Mental Health Awareness
Dates to Remember
3 October: Mental Illness Awareness Week
10 October: World Mental Health Day
Domestic Violence Awareness Month
At the core of this reset, and hopefully one of the global learnings is the renewed focus on mental health. We have known for a long time that the public health crisis of the future would be mental health and the pandemic has simply accelerated this. Finally, the mental health conversation has become a focus, and individuals, families and businesses are talking about mental health as a very normal part of daily conversation. Many individuals who have never had any mental health challenges are now experiencing depression, anxiety, burnout, crisis fatigue, addiction, and cabin fever.
Those that have struggled with these issues through their lifetimes are now almost certainly experiencing them more intensely. We know without a doubt that the stress of the last two years has contributed to levels of burnout that have not been seen before. Employees are genuinely struggling to balance the increased demands of work, the new remote and virtual culture, the ongoing uncertainty of the pandemic, the political, social and financial insecurity resulting from the pandemic and the demands of their personal lives.
The only remedy to this can be a firm and lasting focus on mental health as an absolute priority. If individuals are going to find genuine wellness through this time, they will have to make mental wellness a priority in their lifestyles and cultivate a resilience routine that gives them the ability to sustain the absurd level of demand being placed upon them.
As individuals, we need to embrace the idea of proactive mental health and create a resilience routine that increases our capacity to cope with stress and other mental health challenges. This means doing a lifestyle audit and reviewing each life area and identifying demands that we need to reduce or remove, and at the same time becoming deliberate about how we can increase resources in each area.
The basic principle of stress is that we will experience stress when the demands placed upon us exceed our available resources.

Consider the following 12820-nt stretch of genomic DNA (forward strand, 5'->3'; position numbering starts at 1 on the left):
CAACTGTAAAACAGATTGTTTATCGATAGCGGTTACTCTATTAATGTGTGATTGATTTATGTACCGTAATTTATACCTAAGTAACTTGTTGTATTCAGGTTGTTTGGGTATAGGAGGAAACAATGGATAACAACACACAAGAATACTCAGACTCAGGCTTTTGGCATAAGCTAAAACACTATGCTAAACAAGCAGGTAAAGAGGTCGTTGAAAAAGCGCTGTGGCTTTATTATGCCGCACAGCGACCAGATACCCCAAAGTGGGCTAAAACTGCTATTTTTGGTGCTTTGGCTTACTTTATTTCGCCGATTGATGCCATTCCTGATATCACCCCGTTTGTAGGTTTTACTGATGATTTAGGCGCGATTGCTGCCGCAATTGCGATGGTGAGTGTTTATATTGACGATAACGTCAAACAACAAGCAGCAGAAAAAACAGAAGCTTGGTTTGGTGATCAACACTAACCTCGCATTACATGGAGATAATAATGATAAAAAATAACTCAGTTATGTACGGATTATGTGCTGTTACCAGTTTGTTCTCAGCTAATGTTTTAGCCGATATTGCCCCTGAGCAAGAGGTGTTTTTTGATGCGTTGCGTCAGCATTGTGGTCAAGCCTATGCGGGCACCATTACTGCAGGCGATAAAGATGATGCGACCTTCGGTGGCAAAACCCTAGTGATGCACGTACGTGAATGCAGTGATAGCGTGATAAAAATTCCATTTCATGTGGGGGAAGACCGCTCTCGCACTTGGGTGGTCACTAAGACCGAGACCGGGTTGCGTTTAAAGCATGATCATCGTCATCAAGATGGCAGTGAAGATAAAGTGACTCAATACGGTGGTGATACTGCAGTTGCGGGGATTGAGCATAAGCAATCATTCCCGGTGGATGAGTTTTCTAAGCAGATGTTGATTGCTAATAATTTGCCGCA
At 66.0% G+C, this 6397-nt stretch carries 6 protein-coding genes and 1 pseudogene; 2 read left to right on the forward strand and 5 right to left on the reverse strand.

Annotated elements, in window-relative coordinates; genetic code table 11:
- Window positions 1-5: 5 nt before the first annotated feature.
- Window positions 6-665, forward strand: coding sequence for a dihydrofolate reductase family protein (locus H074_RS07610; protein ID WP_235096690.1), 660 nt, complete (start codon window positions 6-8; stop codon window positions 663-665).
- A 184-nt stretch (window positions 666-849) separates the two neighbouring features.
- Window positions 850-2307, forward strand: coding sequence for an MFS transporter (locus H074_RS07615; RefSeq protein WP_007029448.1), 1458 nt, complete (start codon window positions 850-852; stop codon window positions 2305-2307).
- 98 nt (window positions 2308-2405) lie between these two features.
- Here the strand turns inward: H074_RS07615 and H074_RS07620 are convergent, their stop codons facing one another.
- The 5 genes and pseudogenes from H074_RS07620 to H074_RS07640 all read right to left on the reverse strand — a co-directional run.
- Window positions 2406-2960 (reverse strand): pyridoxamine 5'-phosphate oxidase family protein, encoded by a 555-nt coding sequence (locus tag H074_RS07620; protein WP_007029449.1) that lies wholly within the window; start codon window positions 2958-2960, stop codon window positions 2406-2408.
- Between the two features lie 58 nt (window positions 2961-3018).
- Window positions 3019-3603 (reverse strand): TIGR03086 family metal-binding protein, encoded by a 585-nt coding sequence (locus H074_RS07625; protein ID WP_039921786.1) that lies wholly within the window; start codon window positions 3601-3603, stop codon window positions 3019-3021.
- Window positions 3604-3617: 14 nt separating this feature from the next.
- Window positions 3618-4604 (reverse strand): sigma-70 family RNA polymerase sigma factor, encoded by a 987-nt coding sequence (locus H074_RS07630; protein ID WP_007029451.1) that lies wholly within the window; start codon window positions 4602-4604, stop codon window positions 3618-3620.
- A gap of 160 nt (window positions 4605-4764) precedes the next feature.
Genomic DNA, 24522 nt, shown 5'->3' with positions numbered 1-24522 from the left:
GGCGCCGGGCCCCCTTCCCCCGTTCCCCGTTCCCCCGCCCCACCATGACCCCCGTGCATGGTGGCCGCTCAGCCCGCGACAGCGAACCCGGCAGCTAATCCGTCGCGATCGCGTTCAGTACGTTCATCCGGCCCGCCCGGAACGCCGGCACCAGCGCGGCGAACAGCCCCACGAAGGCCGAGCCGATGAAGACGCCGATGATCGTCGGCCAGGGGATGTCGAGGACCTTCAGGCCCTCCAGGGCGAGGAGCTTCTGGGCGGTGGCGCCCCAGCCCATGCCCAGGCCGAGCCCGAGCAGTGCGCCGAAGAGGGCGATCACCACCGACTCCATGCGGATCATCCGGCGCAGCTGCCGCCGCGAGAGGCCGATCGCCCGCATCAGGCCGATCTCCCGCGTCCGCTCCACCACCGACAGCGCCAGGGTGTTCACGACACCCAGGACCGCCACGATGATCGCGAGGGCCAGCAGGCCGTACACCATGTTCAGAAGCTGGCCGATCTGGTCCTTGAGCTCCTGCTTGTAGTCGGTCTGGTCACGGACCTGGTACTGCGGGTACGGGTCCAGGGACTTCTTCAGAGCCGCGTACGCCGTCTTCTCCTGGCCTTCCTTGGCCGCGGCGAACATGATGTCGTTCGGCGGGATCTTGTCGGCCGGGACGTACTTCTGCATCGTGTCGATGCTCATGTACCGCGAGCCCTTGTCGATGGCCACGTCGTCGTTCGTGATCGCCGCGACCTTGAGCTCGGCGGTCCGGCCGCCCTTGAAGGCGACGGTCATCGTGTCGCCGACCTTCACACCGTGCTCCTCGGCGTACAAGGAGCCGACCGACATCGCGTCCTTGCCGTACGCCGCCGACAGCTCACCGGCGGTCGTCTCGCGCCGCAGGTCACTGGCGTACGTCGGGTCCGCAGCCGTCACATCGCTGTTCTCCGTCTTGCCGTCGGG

So, it is logical to reduce the demands and increase the resources. Further, one of the core factors for resilience is to have a genuinely balanced life, so if we apply the basic principle of stress management to each life area we are creating a real focus on mental health in our day to day lives and significantly increasing our resilience.
Everyone will have a lifestyle audit that looks very different, but some general suggestions might help to identify the opportunities in your own lifestyle. Take each area of your life (Physical, Emotional, Social, Spiritual, Professional, Intellectual, Family, Financial, Personal) and list what you can reduce / remove and what you can increase. For example in the physical part of your life, you could reduce junk food and sitting and increase both sleep and exercise.
As families, we can extend this understanding of stress and resilience into our daily lives at home. We can put the mental health conversation firmly into the spotlight by creating opportunities for meaningful, daily dialogue and routine check-ins. A simple dinner routine of eating at a table, turning off the TV and giving everybody an opportunity to process the best and worst of their day will allow a family to keep track of each other’s mental health. Increase language that allows children to label their anxiety and depression, allow and even encourage questions regarding the pandemic and other challenges and take children’s concerns very seriously. Understand the vital importance of consistency, availability and attachment for a family and include a resilience routine as a priority for the family as well.
As leaders in a business, you can extend a culture of building resilience into the workplace. Encourage employees to set boundaries and effectively manage workload. Encourage moving lunches and healthy food choices. Set wellness challenges. Have regular individual and team check-ins. There are endless opportunities to practically extend the mental health conversation into the workplace. We know that the successful employees and businesses of the future will be those that are able to maximise their resilience and adaptability. And this means changing the narrative in the workplace. Perhaps a good starting point is to become very aware of individuals’ well-being at work. If individuals are struggling let’s engage them with Ask Nelson. Make talking to Ask Nelson an expectation in terms of stress management at work. Sometimes people need some perspective and help in identifying the nature of their challenges. It can be difficult to see your own chaos when you are in the middle of it. An informal or even formal referral lets employees know that you see their challenges and acknowledge their crisis. It gives permission to them to prioritise their wellbeing and mental health. It affords them an opportunity to address the real issues and not just amend the offending behaviour. And perhaps most importantly it lets them know that it is ok not to be ok. Sometimes we all need encouragement to get the help we need.